Robotics, both the specialized hardware development and the software systems to run it, have become big business. Once popularly associated with the auto industry, robotic assembly systems have expanded to many industries and manufacturers large and small. New systems expand the work they are capable of doing while saving money and energy.
Specialized robots will soon be able to replace fast food workers. Also intended for retail: a robot that can detect human emotions. But for all the complexity, there are many basic areas of research and engineering waiting for people with a computer science degree who can solve the projects the industry faces.
Specialty robots may be able to perform their tasks efficiently. The difficulty comes when trying to get robots to adapt to simple tasks that are nothing for a person. An example is the recent NASA challenge for a sample return robot. A machine was supposed to move through a field and look for various objects, such as a tennis ball and a shoe box, without human control.
It may sound simple, but the test was actually a major challenge. The problem is that when a task is not meticulously spelled out, robots and artificial intelligence systems don’t react the same way people do. Tell someone to walk into a room and put the green block atop the red one and you should have no problem. But people are amazing at recognizing patterns and integrating multiple steps and requirements.
Consider the steps a software program running a robot would have to accomplish:
- Locate all objects in the room (itself a deceptively complex process of finding a visual path to all parts of the room and then scanning for objects).
- Using pattern matching, identify which objects fall into the general category of blocks.
- While tracking each block, identify the specific color of each and associate it with a category such as red, green, blue, yellow, white, or black.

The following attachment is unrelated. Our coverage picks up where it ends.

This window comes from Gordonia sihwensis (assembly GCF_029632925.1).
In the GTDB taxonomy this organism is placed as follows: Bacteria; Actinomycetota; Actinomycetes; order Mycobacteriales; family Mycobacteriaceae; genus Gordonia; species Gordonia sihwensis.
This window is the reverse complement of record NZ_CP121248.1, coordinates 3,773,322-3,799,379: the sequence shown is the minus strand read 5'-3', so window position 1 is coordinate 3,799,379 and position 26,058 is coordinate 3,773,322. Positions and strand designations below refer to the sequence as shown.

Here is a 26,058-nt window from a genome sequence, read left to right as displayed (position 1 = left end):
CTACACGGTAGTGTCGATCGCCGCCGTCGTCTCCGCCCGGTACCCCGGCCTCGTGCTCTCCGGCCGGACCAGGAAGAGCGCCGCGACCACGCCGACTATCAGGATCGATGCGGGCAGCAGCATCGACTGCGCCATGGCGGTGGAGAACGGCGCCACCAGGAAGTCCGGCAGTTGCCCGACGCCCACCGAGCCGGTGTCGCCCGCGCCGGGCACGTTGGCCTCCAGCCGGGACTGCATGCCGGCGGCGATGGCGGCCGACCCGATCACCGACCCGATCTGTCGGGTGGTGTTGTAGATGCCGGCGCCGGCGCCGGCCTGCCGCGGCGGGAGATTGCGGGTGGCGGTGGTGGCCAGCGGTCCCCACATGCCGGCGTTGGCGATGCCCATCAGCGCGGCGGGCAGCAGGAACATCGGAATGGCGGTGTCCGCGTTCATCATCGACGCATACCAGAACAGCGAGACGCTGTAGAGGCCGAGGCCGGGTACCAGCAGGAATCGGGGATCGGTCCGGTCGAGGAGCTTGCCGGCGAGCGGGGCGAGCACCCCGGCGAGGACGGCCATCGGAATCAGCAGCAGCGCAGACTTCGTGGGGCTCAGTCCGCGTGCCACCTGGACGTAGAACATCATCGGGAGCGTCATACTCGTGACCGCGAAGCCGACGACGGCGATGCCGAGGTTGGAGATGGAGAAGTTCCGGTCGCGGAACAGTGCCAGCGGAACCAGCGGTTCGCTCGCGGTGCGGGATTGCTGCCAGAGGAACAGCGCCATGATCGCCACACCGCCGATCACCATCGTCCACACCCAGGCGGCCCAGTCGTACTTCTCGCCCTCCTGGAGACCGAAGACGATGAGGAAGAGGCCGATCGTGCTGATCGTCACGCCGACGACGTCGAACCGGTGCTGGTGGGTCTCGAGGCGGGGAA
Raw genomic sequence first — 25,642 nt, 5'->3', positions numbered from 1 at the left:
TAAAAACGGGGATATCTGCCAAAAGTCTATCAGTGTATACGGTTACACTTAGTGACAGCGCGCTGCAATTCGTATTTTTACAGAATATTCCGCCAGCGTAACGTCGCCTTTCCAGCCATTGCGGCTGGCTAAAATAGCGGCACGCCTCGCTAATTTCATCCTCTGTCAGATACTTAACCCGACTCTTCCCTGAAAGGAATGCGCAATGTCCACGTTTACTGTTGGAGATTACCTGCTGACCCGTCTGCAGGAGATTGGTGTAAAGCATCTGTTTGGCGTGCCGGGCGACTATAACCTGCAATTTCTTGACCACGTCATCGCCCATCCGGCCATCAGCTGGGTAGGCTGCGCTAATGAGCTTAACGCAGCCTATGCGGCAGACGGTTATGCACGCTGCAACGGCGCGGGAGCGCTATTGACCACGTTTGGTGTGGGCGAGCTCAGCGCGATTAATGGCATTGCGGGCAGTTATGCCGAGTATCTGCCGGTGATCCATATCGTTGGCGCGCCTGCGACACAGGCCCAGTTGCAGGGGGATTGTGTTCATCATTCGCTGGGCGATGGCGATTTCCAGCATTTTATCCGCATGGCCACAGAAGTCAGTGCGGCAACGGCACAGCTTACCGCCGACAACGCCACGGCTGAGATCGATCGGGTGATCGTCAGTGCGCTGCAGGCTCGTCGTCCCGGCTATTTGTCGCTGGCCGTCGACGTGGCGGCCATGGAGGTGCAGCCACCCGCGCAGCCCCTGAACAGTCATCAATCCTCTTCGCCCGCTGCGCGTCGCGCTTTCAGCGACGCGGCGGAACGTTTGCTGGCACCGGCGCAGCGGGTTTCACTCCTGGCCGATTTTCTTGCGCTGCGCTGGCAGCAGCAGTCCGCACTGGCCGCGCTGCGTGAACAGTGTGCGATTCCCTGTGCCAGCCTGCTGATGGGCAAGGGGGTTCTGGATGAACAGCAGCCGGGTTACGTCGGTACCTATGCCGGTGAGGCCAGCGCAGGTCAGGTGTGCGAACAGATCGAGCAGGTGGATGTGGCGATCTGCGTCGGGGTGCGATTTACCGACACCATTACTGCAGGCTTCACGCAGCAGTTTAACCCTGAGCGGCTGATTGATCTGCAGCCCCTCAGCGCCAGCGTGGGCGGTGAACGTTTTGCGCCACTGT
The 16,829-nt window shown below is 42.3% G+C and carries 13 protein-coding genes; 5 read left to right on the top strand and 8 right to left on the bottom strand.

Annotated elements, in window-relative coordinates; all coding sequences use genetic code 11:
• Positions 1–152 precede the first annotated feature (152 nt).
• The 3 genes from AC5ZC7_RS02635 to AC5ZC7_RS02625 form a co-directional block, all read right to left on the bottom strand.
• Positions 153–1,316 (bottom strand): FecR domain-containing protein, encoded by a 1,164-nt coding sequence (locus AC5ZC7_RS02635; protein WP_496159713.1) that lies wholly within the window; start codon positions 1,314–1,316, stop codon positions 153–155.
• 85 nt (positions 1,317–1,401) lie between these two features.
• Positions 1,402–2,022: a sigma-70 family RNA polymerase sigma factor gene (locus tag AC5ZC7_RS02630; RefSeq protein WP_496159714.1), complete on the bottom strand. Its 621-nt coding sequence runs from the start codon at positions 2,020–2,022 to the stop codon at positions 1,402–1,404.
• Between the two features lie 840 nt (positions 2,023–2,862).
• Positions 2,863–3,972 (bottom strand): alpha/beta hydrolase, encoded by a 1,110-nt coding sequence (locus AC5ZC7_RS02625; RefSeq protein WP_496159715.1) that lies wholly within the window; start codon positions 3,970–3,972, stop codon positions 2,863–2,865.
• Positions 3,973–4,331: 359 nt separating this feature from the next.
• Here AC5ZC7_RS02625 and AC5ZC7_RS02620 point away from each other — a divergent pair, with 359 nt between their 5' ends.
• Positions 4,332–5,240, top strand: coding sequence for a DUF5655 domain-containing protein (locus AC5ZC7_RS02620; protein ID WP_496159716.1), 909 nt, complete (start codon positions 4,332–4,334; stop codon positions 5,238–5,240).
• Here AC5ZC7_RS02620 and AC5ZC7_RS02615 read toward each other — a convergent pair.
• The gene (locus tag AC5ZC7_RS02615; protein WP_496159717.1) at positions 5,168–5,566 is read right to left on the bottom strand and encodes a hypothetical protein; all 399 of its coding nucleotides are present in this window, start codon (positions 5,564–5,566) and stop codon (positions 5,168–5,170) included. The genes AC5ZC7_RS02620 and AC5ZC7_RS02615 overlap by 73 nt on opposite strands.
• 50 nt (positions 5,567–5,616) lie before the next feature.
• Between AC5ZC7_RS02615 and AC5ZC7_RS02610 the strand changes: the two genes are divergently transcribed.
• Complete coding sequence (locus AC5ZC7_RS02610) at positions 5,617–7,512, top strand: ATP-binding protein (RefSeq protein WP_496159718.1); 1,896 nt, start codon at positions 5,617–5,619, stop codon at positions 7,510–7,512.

- Find the green block and determine whether there were any objects around or on top of it that would hinder retrieval.
- Remove any object and take the green block (assuming it is small enough to be moved).
- Find the red block and again determine whether there is any impediment to placing the green block on top of it. If so, remove the impediment.
- Determine if the red block is level enough to keep the green block from slicing off using trigonometry, the angle of block’s top face, coefficient of friction between the blocks, and gravitational force.
- Place the green block.
Even the simplest things can be challenging. But there are computer scientists and engineers making great strides. A team from West Virginia University completed the first level of the challenge and won a $5,000 prize. That meant their robot had information about a pre-identified sample and was able to retrieve one unbroken from the field in 30 minutes. This was the first time the school’s team competed; typically a group will need more than one year to develop a working solution.
Learn how to keep things simple for a stupid robot and you’d be surprised how far your career could take you.